But overall, it is still likely on a global scale that various factors will continue to favour more privileged groups. Having internet access at all or at least via computer rather than phones is important in being able to engage with the vaping community, whereas using just a phone, you could rack up huge bills being involved in vaping networks and watching online media. Internet access and the ability to pay by credit card is also still important as online vending is a significant part of the market especially for better quality and choice of products.
The Science and Technology Committee of the UK Parliament has announced an inquiry into electronic cigarettes. The inquiry will examine the impact of electronic cigarettes on human health (including their effectiveness as a stop-smoking tool), the suitability of regulations guiding their use, and the financial implications of a growing market on both business and the NHS. The committee chair, Norman Lamb MP, Chair, said:
“Almost 3 million people in the UK now use e-cigarettes, but there are still significant gaps in the research guiding their regulation and sale. They are seen by some as valuable tools that will reduce the number of people smoking ‘conventional’ cigarettes, and seen by others as ‘re-normalising’ smoking for the younger generation.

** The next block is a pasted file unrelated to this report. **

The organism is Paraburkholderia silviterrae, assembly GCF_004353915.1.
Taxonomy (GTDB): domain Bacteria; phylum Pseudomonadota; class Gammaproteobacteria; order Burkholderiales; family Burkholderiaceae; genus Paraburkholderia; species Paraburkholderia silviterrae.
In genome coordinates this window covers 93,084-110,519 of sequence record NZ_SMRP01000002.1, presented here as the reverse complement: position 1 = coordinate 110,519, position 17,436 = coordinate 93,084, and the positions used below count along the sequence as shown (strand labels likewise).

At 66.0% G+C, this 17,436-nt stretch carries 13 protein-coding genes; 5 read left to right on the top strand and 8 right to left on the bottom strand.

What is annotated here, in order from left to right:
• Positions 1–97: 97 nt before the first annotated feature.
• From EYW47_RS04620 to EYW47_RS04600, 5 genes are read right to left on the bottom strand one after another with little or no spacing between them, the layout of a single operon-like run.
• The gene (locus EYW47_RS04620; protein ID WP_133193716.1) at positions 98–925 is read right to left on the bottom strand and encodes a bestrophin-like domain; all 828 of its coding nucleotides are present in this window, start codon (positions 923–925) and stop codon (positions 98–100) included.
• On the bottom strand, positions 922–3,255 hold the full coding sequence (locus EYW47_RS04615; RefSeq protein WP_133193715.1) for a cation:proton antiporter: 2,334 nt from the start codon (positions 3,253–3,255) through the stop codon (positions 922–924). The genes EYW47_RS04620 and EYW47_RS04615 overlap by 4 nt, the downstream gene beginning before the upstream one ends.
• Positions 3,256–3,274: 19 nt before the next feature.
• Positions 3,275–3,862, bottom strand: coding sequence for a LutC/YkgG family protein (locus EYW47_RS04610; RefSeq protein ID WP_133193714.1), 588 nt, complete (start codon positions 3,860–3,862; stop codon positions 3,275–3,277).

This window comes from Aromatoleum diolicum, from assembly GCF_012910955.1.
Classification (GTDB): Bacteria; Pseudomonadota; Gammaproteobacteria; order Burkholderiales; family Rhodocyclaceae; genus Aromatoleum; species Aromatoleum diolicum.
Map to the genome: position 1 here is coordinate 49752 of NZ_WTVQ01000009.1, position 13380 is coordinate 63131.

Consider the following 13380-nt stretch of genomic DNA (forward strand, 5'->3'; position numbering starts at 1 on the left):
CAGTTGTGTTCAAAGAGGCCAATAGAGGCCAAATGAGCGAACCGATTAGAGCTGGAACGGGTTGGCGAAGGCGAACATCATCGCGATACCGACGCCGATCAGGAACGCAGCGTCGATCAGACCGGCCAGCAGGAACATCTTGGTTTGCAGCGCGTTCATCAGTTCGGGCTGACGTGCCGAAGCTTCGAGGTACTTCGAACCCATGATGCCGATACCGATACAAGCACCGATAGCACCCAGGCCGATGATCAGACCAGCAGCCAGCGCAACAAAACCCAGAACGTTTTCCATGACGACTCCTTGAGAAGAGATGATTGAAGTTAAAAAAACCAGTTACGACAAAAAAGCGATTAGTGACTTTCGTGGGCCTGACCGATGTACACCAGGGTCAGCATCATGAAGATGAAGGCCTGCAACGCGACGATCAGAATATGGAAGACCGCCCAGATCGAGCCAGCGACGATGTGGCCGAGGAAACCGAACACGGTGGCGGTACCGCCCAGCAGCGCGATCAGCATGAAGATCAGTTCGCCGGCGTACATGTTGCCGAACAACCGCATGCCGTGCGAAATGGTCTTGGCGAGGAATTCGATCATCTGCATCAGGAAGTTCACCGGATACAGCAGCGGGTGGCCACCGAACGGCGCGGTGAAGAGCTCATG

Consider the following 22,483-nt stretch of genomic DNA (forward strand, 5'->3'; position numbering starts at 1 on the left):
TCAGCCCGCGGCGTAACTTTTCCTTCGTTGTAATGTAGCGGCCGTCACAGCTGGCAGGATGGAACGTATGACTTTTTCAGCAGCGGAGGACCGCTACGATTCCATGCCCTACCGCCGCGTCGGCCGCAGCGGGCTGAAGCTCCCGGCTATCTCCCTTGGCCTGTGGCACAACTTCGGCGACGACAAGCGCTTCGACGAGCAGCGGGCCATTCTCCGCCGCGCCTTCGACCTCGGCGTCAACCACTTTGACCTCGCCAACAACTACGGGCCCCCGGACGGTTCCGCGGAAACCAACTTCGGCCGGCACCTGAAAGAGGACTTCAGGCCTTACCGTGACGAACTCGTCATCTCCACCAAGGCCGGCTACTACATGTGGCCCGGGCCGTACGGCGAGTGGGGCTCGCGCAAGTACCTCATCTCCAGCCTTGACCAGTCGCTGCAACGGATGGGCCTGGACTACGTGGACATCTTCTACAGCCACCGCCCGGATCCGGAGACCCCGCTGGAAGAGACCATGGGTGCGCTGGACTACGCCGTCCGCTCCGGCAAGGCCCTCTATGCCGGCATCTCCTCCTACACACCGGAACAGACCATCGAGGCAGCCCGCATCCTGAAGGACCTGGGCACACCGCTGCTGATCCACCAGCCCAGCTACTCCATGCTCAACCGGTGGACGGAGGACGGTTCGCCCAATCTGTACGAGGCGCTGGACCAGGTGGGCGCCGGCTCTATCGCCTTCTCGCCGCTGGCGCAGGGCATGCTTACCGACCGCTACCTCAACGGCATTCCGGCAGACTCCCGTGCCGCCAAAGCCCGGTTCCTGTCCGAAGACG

“We want to understand where the gaps are in the evidence base, the impact of the regulations, and the implications of this growing industry on NHS costs and the UK's public finances."
Clive Bates has been hostile to the idea of reduced nicotine cigarettes as essentially a bad idea that will never work. However, a recent FDA announcement that it is taking soundings on this has prompted something of a rethink
With all the excitement around new product gadgetry, it is easy to forget the role of humble, low-tech snus in tobacco harm reduction. But here is a new market report indicating its growing appeal
And leading us back to the start of this blog is an article by David Sweanor in the Irish press about those rare opportunities to do ‘something amazingly good for humanity’ like tackling smallpox and polio. But it will take visionaries like Jonathan Mann and global political will to dramatically reduce the death toll from tobacco. And it won’t happen just by bans.